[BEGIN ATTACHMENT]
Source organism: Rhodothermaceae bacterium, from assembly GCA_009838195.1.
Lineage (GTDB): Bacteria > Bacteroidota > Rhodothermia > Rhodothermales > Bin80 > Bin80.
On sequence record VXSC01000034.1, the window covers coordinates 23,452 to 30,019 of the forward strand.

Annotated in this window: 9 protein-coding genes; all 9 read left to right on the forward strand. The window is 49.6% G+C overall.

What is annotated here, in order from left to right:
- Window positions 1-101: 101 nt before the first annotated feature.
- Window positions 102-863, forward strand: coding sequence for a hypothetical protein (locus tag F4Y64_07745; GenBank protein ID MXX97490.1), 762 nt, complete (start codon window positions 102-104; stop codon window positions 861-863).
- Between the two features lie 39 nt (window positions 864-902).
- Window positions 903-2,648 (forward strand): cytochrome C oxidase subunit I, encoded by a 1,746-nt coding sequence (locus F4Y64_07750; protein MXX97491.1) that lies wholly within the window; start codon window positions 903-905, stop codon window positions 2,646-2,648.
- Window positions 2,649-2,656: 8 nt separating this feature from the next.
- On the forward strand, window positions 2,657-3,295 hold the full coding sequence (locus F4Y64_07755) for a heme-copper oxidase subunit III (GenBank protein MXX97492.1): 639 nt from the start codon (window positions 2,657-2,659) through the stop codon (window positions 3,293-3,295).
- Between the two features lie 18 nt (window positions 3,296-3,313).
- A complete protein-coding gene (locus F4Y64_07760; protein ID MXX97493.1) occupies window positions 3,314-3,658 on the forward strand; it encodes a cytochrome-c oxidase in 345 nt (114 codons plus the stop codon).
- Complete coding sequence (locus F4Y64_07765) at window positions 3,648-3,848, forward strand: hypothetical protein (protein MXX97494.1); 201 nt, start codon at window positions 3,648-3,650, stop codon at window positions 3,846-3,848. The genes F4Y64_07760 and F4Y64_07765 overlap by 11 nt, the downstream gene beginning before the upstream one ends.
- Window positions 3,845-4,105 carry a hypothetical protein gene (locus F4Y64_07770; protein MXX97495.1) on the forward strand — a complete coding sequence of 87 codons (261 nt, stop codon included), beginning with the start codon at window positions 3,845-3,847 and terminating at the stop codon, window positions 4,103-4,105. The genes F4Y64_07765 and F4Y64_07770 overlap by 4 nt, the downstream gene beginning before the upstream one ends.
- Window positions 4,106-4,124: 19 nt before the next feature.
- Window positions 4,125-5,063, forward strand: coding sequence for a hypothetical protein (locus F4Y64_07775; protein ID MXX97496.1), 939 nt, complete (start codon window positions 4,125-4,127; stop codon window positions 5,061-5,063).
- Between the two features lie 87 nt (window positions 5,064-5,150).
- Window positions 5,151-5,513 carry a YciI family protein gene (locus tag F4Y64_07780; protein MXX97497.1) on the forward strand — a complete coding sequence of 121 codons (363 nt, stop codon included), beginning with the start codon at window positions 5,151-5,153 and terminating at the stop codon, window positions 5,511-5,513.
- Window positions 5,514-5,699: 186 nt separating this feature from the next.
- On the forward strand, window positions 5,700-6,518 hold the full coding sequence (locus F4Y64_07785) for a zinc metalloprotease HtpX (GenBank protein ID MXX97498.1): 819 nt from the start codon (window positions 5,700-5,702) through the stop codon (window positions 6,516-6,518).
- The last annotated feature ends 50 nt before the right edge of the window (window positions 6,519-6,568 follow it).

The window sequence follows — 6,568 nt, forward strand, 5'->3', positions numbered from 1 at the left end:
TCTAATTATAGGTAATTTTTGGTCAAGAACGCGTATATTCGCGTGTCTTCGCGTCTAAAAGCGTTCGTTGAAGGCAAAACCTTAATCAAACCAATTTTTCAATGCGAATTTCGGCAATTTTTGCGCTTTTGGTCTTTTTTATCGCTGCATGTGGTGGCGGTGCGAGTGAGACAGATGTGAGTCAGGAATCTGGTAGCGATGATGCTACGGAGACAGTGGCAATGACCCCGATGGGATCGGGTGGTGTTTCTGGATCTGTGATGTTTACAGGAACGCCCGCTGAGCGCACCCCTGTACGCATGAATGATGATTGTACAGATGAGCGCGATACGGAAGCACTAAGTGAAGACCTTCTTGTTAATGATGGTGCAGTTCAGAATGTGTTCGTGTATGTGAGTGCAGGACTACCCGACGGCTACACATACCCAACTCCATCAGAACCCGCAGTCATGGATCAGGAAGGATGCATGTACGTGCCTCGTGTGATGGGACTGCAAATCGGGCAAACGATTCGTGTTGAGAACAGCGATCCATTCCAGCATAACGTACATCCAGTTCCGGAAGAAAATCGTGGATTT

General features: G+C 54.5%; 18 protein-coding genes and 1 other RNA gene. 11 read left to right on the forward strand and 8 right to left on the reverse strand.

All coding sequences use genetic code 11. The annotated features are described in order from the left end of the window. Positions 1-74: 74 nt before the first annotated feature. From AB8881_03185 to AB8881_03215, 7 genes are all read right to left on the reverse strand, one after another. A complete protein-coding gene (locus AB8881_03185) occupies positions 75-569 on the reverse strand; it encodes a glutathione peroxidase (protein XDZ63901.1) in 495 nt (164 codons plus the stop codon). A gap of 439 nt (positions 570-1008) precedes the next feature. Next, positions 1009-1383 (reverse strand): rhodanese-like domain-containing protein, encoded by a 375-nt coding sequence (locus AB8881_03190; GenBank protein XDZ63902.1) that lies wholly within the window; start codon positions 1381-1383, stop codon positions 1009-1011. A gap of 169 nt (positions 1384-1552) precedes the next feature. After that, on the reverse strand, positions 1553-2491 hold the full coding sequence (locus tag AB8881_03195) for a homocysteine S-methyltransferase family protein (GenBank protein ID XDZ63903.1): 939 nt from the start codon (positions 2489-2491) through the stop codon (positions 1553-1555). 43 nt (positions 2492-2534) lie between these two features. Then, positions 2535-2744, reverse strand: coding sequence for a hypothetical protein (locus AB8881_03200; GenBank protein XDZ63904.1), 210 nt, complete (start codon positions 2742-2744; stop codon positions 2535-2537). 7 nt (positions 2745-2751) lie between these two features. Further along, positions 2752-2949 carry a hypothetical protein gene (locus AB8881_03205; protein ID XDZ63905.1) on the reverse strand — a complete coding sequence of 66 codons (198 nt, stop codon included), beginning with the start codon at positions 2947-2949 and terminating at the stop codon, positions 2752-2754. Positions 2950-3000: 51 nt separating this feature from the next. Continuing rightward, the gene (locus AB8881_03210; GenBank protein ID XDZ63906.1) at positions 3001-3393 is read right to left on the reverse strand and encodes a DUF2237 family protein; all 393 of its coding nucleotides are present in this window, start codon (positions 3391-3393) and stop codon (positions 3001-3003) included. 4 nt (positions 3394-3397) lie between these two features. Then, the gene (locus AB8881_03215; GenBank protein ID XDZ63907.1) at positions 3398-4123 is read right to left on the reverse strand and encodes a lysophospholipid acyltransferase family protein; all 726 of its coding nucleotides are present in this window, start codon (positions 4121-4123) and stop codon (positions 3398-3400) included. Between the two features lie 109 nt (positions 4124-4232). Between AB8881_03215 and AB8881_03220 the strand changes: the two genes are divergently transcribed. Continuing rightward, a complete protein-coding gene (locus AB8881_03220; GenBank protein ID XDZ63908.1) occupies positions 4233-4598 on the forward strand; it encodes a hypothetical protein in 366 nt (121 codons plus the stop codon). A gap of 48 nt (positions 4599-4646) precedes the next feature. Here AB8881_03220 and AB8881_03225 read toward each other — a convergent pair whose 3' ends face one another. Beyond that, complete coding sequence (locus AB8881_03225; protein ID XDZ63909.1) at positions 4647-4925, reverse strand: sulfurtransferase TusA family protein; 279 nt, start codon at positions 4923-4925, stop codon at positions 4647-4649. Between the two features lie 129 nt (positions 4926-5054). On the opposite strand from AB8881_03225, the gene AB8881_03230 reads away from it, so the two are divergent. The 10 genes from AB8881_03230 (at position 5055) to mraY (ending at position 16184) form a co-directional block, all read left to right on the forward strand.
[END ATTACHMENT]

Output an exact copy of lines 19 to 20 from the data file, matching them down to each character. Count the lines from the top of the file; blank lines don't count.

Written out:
- Window positions 5,151-5,513 carry a YciI family protein gene (locus tag F4Y64_07780; protein MXX97497.1) on the forward strand — a complete coding sequence of 121 codons (363 nt, stop codon included), beginning with the start codon at window positions 5,151-5,153 and terminating at the stop codon, window positions 5,511-5,513.
- Window positions 5,514-5,699: 186 nt separating this feature from the next.